How to Grow Strawberries From Seed
You can save and sow seeds from your favorite garden strawberries (Fragaria x ananassa), perennial in U.S. Department of Agriculture plant hardiness zones 3 through 10, but most are hybrid cultivars that won’t come true from seed. On the other hand, purchased or saved seeds for wild strawberries (Fragaria spp., USDA zones 4 through 10), or open-pollinated garden types such as “Fresca” (USDA zones 3 through 8) will come true. Sellers also offer seeds of hybrid decorative garden varieties, including "Tarpan" (USDA zones 5 through 8), which are grown for their unusual pink flowers as well as their berries.
To harvest strawberry seeds from their fruits, place four or five berries and 1 quart of water in the pitcher of a blender. After covering the blender, run it on its lowest setting for 10 seconds. Discard any seeds that float to the surface, as they won’t be viable, and pour the mixture of water and strawberry pulp through a strainer that has mesh that's fine enough to retain the seeds. Hold the strainer over a sink or place a container beneath it to catch the watery pulp. When the seeds are completely drained, spread them on paper towels and allow them to dry thoroughly.
Store saved or purchased strawberry seeds in a paper envelope inside a covered glass jar or zip-lock plastic bag in the refrigerator until one month before you intend to plant them. If you want to harvest strawberries the same year that you plant their seeds, you must sow the seeds indoors no later than the beginning of February. One month earlier than the planting date you choose, place the jar or bag containing the seeds in the freezer. After the month has passed, retrieve the container from the freezer, and leave it at room temperature overnight before you open it to plant the seeds.
Make sure the flowerpot or other container you use for sowing the seeds has drainage holes. After filling it to within 1/2 inch of its rim with damp, sterile seed-starting mix, sow the seeds about 1 inch apart over the surface of the mix. Press them into the surface and leave them uncovered, as they require light for germination. After topping the container with plastic wrap, place it under a grow light set to run for 12 to 14 hours per day or on a sunny -- preferably south-facing -- windowsill. If you keep the container at temperatures between 60 and 75 degrees Fahrenheit, the seeds should germinate within one to six weeks.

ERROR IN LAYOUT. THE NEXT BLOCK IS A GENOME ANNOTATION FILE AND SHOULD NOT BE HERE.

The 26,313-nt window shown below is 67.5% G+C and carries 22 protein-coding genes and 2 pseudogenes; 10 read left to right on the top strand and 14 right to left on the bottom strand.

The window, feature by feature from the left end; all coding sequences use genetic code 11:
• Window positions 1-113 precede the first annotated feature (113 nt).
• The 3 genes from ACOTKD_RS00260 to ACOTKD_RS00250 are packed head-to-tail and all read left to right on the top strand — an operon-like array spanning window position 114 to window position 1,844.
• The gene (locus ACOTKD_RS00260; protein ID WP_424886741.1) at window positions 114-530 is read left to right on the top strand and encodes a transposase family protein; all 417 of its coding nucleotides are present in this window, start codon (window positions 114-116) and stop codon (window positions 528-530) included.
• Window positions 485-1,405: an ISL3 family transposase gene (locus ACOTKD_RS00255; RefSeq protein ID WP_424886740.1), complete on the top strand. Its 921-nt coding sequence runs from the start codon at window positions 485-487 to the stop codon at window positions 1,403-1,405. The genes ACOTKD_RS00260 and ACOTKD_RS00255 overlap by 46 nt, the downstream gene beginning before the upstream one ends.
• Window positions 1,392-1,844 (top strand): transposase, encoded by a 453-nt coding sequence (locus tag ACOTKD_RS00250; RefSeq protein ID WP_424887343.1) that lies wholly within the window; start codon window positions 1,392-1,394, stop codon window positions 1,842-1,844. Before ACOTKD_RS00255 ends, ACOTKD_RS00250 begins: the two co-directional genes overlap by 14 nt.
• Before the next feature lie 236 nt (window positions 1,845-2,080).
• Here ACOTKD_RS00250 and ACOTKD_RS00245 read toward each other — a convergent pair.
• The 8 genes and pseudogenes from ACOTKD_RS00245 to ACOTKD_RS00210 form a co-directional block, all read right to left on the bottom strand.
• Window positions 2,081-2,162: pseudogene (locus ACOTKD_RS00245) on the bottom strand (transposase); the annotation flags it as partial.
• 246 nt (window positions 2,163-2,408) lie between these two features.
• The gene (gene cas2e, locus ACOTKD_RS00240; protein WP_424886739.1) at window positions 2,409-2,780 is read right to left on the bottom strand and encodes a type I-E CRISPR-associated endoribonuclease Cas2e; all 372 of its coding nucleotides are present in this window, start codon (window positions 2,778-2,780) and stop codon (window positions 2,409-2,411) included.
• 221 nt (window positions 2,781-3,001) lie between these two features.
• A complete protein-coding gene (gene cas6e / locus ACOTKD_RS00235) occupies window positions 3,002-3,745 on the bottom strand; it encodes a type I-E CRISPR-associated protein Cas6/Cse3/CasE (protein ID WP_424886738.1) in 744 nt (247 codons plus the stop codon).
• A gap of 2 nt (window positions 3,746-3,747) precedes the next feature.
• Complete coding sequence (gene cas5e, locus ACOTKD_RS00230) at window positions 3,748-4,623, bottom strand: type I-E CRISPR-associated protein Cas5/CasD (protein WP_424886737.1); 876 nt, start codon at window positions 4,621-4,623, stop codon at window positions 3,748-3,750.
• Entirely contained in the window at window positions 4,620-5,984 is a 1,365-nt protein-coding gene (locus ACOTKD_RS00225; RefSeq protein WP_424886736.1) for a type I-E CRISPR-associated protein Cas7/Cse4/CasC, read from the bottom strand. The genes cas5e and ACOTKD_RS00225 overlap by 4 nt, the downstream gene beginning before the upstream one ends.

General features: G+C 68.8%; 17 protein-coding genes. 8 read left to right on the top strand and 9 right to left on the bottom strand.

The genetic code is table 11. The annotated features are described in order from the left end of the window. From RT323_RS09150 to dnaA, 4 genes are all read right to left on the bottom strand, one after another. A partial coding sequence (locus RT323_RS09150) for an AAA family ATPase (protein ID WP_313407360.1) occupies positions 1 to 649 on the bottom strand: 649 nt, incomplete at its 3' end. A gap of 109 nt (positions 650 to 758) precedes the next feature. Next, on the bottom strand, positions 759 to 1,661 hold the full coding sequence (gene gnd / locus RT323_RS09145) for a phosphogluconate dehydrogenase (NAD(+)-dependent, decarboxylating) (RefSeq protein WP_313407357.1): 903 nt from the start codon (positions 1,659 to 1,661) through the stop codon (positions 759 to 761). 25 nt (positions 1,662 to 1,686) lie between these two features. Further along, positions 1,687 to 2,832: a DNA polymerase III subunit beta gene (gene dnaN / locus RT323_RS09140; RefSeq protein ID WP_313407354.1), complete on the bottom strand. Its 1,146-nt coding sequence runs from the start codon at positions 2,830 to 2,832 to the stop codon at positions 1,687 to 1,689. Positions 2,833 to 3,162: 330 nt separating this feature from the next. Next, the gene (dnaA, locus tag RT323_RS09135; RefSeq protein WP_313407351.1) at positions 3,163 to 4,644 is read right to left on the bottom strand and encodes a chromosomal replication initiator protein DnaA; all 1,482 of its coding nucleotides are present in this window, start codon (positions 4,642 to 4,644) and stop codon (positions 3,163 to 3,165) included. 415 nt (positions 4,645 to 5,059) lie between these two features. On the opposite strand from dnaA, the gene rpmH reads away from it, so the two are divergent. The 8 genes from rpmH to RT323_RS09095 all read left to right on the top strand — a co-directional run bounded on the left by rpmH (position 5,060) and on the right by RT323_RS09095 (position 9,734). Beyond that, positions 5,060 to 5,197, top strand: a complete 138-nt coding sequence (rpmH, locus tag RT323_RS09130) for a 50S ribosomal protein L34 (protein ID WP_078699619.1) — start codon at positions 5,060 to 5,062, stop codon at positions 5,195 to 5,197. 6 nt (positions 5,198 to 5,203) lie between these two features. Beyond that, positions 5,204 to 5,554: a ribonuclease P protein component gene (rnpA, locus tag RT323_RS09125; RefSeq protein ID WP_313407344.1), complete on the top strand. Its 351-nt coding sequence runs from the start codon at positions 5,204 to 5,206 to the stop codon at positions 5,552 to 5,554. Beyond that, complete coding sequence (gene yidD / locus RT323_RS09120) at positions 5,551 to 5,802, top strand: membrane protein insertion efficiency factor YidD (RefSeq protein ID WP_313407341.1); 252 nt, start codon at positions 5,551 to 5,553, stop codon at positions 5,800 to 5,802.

For the first month, feed the plants once every two weeks with a fertilizer recommended for seedlings, such as liquid kelp (0-0-1). Use only half the amount specified, which for the kelp would be 1 tablespoon of the concentrate per gallon of water. After one month, you can raise that to the full amount of 2 tablespoons per gallon every two weeks. About six weeks after the seedlings germinate, transplant them into individual 4-inch pots of potting soil. They should be ready to go outdoors after another six weeks. Place the pots in the shade at first, accustoming the plants gradually to more and more sun before you transplant them into the garden, setting them 2 feet apart in well-drained, slightly acidic soil in full sun. Work 1/4 cup of an all-purpose organic fertilizer such as 5-5-5 into the planting hole for each seedling, water them well and mulch them with straw. To stay healthy, the strawberry plants will need at least 1 inch of water per week from rainfall or irrigation.
- The Vegetable Gardener's Bible, 2nd Edition; Edward C. Smith
- Zipcode Zoo: Fragaria x Ananassa 'Fresca'
- Fruit Breeding; Jules Janick and James N. Moore, Editors
- Garden of Eaden: How to Collect and Prepare Strawberry Seed for Propagation
- The Old Farmer's Almanac: Strawberries
- The American Gardener: Homegrown Harvest: Petite and Sweet Alpine Strawberries
- The Plant Book; Susan Page and Margaret Olds
A former master gardener with a Bachelor of Arts in writing from Houghton College, Audrey Stallsmith has had three gardening-related mysteries published by WaterBrook Press, a division of Random House. Her articles or photos have also appeared in such publications as Birds & Blooms, Horticulture and Backwoods Home.